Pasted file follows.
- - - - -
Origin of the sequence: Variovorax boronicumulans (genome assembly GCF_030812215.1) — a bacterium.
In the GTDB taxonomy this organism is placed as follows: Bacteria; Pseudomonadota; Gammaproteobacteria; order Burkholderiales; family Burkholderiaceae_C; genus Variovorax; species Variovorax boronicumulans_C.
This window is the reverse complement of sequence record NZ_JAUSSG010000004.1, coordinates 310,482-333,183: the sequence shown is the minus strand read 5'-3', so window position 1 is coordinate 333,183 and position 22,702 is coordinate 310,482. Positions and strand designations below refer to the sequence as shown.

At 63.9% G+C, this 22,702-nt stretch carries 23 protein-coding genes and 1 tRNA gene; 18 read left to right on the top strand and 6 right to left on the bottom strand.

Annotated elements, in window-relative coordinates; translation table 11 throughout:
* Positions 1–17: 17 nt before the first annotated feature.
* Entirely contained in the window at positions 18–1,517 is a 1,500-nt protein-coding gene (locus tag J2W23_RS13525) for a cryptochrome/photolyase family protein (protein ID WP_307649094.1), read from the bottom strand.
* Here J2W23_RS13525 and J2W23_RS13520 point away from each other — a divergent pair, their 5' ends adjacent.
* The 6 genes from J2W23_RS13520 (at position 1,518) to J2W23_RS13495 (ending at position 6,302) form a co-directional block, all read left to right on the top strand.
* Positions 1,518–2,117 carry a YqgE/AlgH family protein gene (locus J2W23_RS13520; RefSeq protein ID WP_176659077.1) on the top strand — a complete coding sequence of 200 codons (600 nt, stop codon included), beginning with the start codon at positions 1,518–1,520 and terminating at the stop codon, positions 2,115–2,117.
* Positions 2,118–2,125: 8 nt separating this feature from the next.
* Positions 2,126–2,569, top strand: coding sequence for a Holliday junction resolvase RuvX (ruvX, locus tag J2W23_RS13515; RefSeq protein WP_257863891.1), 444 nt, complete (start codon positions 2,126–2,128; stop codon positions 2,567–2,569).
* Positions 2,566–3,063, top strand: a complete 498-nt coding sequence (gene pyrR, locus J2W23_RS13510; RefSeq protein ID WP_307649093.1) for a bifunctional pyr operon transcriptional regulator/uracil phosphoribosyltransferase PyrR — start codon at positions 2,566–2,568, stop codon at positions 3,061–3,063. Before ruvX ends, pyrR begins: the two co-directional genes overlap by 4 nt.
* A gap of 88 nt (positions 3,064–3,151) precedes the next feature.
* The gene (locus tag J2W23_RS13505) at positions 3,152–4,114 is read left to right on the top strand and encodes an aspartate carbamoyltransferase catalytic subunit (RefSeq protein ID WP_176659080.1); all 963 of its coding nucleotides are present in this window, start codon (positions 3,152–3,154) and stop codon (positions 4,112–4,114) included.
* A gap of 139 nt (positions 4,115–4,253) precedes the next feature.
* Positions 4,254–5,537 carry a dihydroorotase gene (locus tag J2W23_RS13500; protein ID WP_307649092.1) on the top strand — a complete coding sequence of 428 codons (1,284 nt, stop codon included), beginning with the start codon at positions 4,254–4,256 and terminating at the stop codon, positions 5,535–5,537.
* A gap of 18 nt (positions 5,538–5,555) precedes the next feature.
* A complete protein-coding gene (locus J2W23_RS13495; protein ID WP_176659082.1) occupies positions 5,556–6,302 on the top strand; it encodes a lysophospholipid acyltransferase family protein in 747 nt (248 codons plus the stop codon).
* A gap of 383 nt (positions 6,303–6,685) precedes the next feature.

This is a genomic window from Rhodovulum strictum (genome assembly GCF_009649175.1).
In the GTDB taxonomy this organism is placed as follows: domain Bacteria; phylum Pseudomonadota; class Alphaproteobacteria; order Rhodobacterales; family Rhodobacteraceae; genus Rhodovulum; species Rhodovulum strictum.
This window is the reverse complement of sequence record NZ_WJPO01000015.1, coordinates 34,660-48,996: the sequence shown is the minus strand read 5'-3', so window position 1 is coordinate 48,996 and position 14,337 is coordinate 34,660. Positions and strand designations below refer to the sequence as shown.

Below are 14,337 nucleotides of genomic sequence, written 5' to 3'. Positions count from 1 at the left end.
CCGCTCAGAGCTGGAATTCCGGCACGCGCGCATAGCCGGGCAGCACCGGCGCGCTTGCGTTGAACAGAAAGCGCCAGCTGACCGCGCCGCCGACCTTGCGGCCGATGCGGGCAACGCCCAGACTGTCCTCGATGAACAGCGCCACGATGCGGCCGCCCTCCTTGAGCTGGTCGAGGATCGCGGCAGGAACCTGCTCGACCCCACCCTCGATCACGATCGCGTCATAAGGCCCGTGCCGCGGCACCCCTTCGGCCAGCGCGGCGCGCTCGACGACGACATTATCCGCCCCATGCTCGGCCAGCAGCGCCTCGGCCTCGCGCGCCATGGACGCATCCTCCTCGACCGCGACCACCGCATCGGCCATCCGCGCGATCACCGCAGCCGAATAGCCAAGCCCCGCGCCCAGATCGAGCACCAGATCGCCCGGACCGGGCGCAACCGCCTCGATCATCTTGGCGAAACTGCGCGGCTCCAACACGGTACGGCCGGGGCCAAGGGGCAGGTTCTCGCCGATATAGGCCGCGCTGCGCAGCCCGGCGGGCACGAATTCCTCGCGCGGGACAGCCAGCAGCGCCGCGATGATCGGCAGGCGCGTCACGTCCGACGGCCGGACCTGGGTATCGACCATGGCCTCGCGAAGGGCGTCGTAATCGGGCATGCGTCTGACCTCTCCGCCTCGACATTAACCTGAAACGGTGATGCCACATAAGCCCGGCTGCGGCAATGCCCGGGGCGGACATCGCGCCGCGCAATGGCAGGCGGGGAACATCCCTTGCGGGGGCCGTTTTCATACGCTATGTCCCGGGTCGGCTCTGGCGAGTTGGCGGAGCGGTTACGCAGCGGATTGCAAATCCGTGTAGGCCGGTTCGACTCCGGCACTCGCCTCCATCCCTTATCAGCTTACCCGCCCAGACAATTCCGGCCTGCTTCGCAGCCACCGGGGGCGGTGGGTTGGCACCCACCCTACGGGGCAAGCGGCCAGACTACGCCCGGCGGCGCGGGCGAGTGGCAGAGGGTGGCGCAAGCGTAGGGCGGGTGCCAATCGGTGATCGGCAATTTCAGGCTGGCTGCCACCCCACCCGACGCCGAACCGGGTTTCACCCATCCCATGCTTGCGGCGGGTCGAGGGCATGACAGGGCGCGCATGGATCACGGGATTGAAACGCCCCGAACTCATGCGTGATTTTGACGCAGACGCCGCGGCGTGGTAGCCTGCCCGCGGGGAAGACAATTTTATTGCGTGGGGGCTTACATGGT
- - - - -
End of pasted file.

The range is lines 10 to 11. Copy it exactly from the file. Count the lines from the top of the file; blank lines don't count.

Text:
* Positions 1,518–2,117 carry a YqgE/AlgH family protein gene (locus J2W23_RS13520; RefSeq protein ID WP_176659077.1) on the top strand — a complete coding sequence of 200 codons (600 nt, stop codon included), beginning with the start codon at positions 1,518–1,520 and terminating at the stop codon, positions 2,115–2,117.
* Positions 2,118–2,125: 8 nt separating this feature from the next.